ECF may also continue to be burned in any hazardous waste combustor operating under a RCRA permit issued under Part 270, provided the ECF is burned under the same operating requirements that apply to hazardous waste burned by the combustor (i.e., ECF must be burned as though it were hazardous waste). Those hazardous waste operating requirements apply in lieu of the conditions for burning ECF under § 261.38(c)(2), except that the ECF constituent feedrate limits under § 261.38(c)(2)(ii)(C) continue to apply. [16] [17] The hazardous waste operating requirements serve as conditions for exclusion of the ECF. Consequently, if the burner fails to comply with the hazardous waste operating requirements when burning ECF, the ECF loses the exclusion and must be managed as hazardous waste from the point of generation. [18]

B. What Are the Operating Conditions for Burners?

ECF must be burned under the following operating conditions to be excluded, as provided by § 261.38(c)(2)(ii): [19] [20]

• The feedrate of ECF constituents (i.e., oxygenates and hydrocarbons) must not exceed the limits provided by Table 2 to § 261.38; [21]

• Carbon monoxide (CO) concentrations in the stack gas must be monitored continuously, must be linked to an automatic ECF feed cutoff system, and must not exceed 100 ppmv on an hourly rolling average (corrected to 7% oxygen);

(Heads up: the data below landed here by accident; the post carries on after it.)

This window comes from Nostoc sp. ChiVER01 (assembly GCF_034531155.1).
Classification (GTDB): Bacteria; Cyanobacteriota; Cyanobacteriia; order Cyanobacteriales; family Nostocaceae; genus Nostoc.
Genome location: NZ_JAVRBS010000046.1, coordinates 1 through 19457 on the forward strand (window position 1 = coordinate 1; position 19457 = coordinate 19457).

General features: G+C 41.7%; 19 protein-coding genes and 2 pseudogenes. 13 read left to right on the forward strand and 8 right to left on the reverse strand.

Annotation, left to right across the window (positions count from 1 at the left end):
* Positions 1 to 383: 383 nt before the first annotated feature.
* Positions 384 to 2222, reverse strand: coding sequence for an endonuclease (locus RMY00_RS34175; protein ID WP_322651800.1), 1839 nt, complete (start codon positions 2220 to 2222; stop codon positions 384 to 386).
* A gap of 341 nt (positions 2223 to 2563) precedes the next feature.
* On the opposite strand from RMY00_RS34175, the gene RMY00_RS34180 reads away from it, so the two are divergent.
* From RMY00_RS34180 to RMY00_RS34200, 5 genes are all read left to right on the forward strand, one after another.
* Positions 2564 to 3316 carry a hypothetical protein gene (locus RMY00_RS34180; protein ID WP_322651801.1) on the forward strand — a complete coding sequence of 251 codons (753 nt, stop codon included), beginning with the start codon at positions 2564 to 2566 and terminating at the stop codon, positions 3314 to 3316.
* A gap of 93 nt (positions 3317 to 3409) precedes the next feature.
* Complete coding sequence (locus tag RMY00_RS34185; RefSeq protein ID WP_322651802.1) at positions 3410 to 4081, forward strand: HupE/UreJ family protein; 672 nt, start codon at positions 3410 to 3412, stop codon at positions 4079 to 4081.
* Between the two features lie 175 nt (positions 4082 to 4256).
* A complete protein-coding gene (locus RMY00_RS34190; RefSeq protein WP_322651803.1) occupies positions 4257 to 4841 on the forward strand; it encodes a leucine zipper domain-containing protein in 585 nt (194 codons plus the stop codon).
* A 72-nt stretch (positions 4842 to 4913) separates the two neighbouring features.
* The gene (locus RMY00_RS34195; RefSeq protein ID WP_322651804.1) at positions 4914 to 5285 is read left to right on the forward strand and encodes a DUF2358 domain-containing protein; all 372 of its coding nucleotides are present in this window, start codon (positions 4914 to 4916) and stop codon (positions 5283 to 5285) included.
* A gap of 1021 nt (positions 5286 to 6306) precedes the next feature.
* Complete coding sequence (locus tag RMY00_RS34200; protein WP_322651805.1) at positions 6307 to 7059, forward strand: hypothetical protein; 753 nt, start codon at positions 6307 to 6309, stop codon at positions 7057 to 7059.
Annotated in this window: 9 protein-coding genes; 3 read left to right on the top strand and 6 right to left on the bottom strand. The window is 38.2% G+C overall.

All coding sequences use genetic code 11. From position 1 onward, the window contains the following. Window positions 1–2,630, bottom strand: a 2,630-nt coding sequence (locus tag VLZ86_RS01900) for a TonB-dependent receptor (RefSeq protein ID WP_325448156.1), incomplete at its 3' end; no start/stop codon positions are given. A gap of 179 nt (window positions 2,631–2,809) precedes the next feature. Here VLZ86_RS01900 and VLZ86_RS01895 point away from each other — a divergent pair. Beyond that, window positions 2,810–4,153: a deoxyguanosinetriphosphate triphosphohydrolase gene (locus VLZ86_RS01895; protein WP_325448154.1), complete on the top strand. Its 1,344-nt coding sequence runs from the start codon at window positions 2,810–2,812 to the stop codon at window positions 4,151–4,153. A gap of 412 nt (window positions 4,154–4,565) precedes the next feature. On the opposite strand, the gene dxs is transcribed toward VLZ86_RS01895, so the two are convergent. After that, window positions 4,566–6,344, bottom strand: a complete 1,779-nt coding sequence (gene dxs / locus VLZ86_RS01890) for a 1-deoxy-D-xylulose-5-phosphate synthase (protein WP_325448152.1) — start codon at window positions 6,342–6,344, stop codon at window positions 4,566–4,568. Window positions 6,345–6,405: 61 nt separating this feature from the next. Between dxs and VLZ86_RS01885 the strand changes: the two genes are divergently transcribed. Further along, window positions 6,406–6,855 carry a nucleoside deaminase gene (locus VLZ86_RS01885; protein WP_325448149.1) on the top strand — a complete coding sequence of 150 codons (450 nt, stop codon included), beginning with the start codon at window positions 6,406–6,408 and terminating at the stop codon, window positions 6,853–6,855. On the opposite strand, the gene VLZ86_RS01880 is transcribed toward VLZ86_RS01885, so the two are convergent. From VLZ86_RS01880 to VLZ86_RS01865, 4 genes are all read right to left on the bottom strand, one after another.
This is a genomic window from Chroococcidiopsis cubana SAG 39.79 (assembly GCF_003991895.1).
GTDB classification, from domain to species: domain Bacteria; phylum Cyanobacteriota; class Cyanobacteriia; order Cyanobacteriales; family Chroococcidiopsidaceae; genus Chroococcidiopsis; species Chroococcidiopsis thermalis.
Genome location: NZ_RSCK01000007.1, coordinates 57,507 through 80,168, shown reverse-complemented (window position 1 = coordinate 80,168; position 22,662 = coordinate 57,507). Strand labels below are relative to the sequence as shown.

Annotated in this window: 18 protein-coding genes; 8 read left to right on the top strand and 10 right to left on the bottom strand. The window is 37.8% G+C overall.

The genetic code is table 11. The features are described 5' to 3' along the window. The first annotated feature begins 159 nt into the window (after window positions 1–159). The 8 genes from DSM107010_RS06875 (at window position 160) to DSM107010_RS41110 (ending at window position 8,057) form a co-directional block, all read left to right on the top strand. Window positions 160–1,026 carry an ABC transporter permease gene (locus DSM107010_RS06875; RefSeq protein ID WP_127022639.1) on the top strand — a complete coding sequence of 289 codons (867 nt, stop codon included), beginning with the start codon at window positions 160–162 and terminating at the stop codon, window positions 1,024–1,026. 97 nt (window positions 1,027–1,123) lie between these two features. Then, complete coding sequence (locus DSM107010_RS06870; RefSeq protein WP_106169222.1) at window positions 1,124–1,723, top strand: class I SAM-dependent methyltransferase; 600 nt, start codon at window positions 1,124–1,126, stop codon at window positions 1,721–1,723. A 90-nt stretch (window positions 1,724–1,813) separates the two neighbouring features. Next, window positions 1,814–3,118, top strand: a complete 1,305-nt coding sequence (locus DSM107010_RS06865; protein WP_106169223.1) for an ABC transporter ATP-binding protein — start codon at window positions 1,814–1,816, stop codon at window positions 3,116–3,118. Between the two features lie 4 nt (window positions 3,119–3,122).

• The boiler must fire at least 50% primary fuel on a heating value and mass basis, and the primary fuel must be fossil fuel, fuels derived from fossil fuel, tall oil, or comparable fuel with a heating value of 8,000 Btu/lb or greater;

• The boiler load must be 40% or greater;

• Key operating parameters (i.e., CO; gas temperature at the inlet to the electrostatic precipitator (ESP) or fabric filter (FF) unless coal is the primary fuel; indicator of boiler load; ECF feedrate; primary fuel feedrate) must be linked to a system that automatically cuts off the ECF feed if the limits on the parameters are exceeded;

• ECF must be fired into the primary fuel flame zone;

• The ECF firing system must provide proper atomization; and

• If the boiler is equipped with an ESP or FF and does not fire coal as the primary fuel, the combustion gas temperature at the inlet to the ESP or FF must be continuously monitored, must be linked to the automatic ECF feed cutoff system, and must not exceed 400 °F on an hourly rolling average.